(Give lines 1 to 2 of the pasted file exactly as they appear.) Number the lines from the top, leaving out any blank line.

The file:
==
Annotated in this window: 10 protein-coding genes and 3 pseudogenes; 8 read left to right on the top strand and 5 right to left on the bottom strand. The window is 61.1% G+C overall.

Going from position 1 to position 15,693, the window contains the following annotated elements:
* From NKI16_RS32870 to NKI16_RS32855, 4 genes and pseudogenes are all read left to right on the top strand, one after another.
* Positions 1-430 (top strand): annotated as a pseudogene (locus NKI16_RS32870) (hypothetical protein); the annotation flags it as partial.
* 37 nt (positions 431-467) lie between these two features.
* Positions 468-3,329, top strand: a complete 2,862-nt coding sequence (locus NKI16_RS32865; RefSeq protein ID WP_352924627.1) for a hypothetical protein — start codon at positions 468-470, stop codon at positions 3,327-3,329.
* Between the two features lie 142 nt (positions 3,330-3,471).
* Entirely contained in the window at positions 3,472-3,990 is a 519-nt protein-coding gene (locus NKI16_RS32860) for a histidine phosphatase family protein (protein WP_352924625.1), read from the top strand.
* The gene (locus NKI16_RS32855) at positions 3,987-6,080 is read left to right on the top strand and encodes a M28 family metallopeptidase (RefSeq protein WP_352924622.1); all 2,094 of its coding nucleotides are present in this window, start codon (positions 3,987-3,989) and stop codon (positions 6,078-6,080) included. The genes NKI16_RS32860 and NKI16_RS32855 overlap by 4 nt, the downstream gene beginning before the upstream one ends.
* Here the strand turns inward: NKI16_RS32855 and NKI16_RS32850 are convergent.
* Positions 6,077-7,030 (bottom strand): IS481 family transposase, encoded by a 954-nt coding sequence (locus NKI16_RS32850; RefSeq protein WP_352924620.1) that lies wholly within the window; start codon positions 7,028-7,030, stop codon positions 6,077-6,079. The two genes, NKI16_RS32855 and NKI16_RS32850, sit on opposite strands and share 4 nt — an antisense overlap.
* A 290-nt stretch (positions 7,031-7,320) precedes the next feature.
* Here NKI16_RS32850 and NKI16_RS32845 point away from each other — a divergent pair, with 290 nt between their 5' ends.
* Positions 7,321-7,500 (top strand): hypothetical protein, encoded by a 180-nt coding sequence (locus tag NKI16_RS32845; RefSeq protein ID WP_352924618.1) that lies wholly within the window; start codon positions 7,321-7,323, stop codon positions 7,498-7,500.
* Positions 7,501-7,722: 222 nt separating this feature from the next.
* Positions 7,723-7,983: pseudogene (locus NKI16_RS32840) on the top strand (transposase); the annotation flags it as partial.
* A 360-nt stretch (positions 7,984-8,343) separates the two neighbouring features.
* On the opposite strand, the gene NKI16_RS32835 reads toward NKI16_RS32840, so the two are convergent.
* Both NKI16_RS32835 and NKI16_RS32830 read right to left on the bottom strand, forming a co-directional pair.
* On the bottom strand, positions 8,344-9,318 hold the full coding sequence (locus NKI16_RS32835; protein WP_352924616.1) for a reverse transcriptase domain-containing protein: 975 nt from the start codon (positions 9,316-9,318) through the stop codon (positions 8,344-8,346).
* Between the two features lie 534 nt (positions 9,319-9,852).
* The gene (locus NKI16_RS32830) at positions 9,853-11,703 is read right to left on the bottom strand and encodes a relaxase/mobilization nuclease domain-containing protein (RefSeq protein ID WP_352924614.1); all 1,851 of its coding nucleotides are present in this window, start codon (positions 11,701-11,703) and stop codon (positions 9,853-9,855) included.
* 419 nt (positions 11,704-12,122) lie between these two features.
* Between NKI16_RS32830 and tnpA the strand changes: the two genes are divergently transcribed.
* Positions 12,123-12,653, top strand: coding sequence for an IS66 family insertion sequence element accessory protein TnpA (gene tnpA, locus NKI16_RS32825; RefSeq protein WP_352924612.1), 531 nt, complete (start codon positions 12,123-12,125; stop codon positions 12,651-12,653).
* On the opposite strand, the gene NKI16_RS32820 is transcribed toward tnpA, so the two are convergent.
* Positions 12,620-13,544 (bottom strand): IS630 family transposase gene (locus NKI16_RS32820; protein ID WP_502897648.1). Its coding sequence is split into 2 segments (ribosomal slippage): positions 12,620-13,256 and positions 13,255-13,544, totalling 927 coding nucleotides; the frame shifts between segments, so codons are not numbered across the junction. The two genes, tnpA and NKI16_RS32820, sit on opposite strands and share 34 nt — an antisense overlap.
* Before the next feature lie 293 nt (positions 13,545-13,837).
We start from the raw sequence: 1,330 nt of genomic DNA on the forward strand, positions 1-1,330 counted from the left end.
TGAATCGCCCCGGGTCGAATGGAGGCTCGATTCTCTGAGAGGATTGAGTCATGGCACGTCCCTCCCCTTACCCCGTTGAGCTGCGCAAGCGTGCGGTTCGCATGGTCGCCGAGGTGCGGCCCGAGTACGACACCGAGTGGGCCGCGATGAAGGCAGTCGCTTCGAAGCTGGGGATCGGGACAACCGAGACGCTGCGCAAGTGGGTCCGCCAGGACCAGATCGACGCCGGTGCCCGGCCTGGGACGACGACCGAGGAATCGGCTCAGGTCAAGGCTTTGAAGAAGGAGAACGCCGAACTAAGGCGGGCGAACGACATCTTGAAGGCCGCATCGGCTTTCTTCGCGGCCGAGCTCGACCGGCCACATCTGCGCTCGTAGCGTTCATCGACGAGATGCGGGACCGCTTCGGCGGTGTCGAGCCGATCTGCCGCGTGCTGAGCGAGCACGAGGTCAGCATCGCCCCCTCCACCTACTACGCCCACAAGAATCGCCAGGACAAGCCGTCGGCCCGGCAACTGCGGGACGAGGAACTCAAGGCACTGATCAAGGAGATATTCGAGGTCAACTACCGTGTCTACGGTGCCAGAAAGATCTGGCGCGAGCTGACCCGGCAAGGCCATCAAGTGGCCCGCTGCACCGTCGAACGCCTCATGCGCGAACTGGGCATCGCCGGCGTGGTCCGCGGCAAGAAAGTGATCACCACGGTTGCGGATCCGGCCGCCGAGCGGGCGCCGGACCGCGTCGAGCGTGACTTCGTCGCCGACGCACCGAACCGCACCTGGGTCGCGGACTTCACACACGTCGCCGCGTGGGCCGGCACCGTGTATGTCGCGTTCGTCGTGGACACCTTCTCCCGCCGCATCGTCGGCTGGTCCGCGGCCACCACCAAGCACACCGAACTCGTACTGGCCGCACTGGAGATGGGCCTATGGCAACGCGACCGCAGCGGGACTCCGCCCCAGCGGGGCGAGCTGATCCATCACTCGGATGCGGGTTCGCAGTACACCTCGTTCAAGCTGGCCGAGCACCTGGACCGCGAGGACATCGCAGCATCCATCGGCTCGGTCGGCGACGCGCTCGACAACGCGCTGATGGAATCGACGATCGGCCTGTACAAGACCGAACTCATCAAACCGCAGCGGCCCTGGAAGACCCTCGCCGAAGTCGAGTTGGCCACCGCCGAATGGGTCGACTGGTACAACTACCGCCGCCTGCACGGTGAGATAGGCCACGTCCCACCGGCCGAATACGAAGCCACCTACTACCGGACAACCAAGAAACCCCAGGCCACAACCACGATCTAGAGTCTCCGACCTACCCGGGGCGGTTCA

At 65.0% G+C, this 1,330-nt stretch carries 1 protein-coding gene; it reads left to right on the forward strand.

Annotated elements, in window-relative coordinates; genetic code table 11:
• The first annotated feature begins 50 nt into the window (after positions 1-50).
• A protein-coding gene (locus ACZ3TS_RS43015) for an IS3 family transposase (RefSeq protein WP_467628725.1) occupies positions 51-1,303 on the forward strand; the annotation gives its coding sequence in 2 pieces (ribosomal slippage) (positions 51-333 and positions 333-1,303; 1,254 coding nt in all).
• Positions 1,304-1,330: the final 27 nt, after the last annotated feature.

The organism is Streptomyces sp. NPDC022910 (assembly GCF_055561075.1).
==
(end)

Annotated in this window: 10 protein-coding genes and 3 pseudogenes; 8 read left to right on the top strand and 5 right to left on the bottom strand. The window is 61.1% G+C overall.

Going from position 1 to position 15,693, the window contains the following annotated elements: